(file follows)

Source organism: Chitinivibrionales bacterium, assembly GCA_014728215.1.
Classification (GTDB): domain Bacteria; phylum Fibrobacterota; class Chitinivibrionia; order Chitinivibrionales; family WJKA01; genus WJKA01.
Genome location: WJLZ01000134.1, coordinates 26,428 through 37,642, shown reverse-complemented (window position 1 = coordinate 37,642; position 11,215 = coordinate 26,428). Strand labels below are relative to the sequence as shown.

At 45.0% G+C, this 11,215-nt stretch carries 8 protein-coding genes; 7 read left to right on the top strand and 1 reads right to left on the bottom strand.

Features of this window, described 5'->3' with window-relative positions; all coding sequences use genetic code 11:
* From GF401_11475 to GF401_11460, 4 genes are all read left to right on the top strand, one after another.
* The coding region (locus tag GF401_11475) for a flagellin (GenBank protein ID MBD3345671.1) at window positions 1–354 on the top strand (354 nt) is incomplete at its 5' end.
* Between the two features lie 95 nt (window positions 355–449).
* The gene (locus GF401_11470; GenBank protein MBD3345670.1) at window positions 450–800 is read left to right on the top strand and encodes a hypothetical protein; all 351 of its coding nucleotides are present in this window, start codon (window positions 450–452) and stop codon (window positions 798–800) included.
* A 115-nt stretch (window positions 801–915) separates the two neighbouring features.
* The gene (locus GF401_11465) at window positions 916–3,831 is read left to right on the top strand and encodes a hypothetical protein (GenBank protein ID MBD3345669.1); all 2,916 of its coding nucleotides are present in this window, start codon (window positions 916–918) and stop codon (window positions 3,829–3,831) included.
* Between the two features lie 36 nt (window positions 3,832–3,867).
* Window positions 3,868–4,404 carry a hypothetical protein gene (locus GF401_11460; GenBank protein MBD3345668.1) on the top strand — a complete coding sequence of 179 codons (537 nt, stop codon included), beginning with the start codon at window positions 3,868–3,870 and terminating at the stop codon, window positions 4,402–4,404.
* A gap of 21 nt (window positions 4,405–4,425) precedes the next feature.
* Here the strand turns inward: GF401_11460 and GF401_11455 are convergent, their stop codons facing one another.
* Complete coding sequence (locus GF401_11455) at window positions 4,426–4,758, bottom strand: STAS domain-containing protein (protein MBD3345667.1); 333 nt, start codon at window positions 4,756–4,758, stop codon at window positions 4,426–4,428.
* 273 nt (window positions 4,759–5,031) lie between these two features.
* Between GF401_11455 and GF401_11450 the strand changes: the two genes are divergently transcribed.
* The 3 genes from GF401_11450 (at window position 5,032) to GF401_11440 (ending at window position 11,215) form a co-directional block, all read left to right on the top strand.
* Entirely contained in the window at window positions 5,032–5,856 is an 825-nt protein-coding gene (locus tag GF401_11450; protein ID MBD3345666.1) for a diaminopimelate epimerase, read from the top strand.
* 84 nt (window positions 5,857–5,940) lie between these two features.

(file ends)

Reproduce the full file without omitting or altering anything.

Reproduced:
Source organism: Chitinivibrionales bacterium, assembly GCA_014728215.1.
Classification (GTDB): domain Bacteria; phylum Fibrobacterota; class Chitinivibrionia; order Chitinivibrionales; family WJKA01; genus WJKA01.
Genome location: WJLZ01000134.1, coordinates 26,428 through 37,642, shown reverse-complemented (window position 1 = coordinate 37,642; position 11,215 = coordinate 26,428). Strand labels below are relative to the sequence as shown.

At 45.0% G+C, this 11,215-nt stretch carries 8 protein-coding genes; 7 read left to right on the top strand and 1 reads right to left on the bottom strand.

Features of this window, described 5'->3' with window-relative positions; all coding sequences use genetic code 11:
* From GF401_11475 to GF401_11460, 4 genes are all read left to right on the top strand, one after another.
* The coding region (locus tag GF401_11475) for a flagellin (GenBank protein ID MBD3345671.1) at window positions 1–354 on the top strand (354 nt) is incomplete at its 5' end.
* Between the two features lie 95 nt (window positions 355–449).
* The gene (locus GF401_11470; GenBank protein MBD3345670.1) at window positions 450–800 is read left to right on the top strand and encodes a hypothetical protein; all 351 of its coding nucleotides are present in this window, start codon (window positions 450–452) and stop codon (window positions 798–800) included.
* A 115-nt stretch (window positions 801–915) separates the two neighbouring features.
* The gene (locus GF401_11465) at window positions 916–3,831 is read left to right on the top strand and encodes a hypothetical protein (GenBank protein ID MBD3345669.1); all 2,916 of its coding nucleotides are present in this window, start codon (window positions 916–918) and stop codon (window positions 3,829–3,831) included.
* Between the two features lie 36 nt (window positions 3,832–3,867).
* Window positions 3,868–4,404 carry a hypothetical protein gene (locus GF401_11460; GenBank protein MBD3345668.1) on the top strand — a complete coding sequence of 179 codons (537 nt, stop codon included), beginning with the start codon at window positions 3,868–3,870 and terminating at the stop codon, window positions 4,402–4,404.
* A gap of 21 nt (window positions 4,405–4,425) precedes the next feature.
* Here the strand turns inward: GF401_11460 and GF401_11455 are convergent, their stop codons facing one another.
* Complete coding sequence (locus GF401_11455) at window positions 4,426–4,758, bottom strand: STAS domain-containing protein (protein MBD3345667.1); 333 nt, start codon at window positions 4,756–4,758, stop codon at window positions 4,426–4,428.
* 273 nt (window positions 4,759–5,031) lie between these two features.
* Between GF401_11455 and GF401_11450 the strand changes: the two genes are divergently transcribed.
* The 3 genes from GF401_11450 (at window position 5,032) to GF401_11440 (ending at window position 11,215) form a co-directional block, all read left to right on the top strand.
* Entirely contained in the window at window positions 5,032–5,856 is an 825-nt protein-coding gene (locus tag GF401_11450; protein ID MBD3345666.1) for a diaminopimelate epimerase, read from the top strand.
* 84 nt (window positions 5,857–5,940) lie between these two features.